Fair warning–this is a column not an article. This is written from my perspective, my thoughts; it is not meant to be the be all end all of this event in games, rather what I have felt. If you don’t want to read sensitive information, controversial information, or an opinion-based article, I advise you to read some of the other well-written and amazing articles on this site.
Eight hard years of being a walking and talking zombie–alive, but not living.
Recently I’ve been charged with wednesday night streaming for Rectify Gaming where I decided I was going to do an ‘indie hour’ (even though my time slot is four hours long). I started with a game of comedy and choice, somewhat based philosophically but made for fools, not for the wise. It puts a loose premise on existentialism and free will, one that is done nicely. The first night I streamed it I came to an option for going through a red or blue door. I chose the red door because the narrator told me to and because I had just ventured into the blue door, so I needn’t go through there as there wasn’t another choice for me to make. So I lumbered on into the red door area where I was greeted by a round platform and swirling lights. Thinking that might be an end to the game, I quickly darted to an odd drywalled hallway, which brought me to a room with a large flight of stairs going four stories high. The door behind me shut, and I went up the stairs. As I was going up, the narrator was mentioning things along the lines of, “No, Stanley, don’t,” and I was confused as to what he was talking about.
As I reached the top of the stairs, I realized.
At the top of the stairs was a small platform–no doors, with an opening.
I was to walk off the edge and kill myself.
The narrator started showing emotion and it sucked a bit, because his voice acting was actually really good and believable, and he was begging Stanley for his life. I promptly walked off the edge–and survived. Several times I had to walk up the stairs and listen as the heartbroken narrator watched me repeatedly try to end my life, as I was stuck here in this room; no way out. I think it was the fifth or fourth time that the game allowed me to succeed in my goal. What the game also did, was bring up a painful wave of memories, of which I had to hide on-stream via low-blow comedy and remedial comments.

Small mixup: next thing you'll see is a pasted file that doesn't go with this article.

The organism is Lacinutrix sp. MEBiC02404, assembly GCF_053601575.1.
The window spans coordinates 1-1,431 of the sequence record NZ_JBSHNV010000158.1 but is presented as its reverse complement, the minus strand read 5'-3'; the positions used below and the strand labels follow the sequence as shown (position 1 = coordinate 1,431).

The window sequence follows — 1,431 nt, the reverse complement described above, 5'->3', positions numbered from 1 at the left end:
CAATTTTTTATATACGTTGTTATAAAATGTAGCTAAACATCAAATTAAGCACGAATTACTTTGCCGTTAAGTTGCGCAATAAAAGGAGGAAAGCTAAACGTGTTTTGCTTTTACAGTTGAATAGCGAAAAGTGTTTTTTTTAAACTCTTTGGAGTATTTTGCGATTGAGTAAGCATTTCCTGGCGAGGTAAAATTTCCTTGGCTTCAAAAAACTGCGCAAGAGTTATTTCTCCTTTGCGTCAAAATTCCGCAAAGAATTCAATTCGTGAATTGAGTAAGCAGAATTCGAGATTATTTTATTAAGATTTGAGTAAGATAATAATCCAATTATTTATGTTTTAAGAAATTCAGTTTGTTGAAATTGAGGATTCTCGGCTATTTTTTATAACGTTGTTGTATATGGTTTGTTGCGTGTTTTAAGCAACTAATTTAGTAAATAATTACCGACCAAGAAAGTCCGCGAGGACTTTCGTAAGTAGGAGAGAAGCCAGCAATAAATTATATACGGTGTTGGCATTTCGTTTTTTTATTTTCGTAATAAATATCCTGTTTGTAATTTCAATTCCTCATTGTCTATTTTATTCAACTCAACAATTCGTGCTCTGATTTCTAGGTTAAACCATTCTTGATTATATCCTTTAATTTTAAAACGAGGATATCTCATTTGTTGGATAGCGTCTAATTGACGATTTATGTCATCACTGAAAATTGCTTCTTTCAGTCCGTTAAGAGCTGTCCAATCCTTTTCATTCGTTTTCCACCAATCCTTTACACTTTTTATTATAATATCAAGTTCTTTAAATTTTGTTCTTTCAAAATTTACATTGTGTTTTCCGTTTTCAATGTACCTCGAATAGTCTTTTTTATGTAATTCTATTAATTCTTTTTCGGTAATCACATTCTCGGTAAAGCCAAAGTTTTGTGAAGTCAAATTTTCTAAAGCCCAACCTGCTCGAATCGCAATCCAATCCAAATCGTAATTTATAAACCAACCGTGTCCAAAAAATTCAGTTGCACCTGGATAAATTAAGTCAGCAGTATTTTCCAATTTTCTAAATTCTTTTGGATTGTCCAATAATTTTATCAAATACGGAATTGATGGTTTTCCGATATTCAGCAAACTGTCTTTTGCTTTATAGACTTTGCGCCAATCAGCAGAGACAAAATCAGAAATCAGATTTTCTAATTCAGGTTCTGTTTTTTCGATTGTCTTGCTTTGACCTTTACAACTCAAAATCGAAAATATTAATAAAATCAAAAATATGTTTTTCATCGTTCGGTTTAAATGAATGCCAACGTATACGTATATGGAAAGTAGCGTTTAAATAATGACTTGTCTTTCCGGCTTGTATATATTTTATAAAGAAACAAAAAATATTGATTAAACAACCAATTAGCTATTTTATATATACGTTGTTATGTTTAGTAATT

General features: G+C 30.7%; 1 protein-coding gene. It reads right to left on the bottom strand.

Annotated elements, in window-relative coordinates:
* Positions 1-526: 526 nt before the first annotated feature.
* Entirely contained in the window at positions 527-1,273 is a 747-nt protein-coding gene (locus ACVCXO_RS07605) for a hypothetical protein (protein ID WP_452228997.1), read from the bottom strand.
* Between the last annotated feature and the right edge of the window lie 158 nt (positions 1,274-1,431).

I’ve been through these situations–the first time I ever tried taking my life I was 10, and there were other attempts over that. I tried counseling tried different forms of therapy tried some good things, and some bad things, but nothing could ever rid me of the poison that was my mental state.
Recently, only recently (a few months ago) have I successfully combatted my emotions. Eight hard years of being a walking and talking zombie–alive, but not living.
I channelled my emotions into writing, whether it was journals articles here, songs and raps, or my short story series. But writing helped me cope with my issues as I could see what I was feeling through what I wrote, whether it was blatantly there or subtle in imagery. Understanding myself was the key to defeating my demons.
But having to manually walk my character up these stairs some spare seconds that felt like hours, more than once, more than twice, more than three times, hearing the narrator cry and beg for me to save my life–no.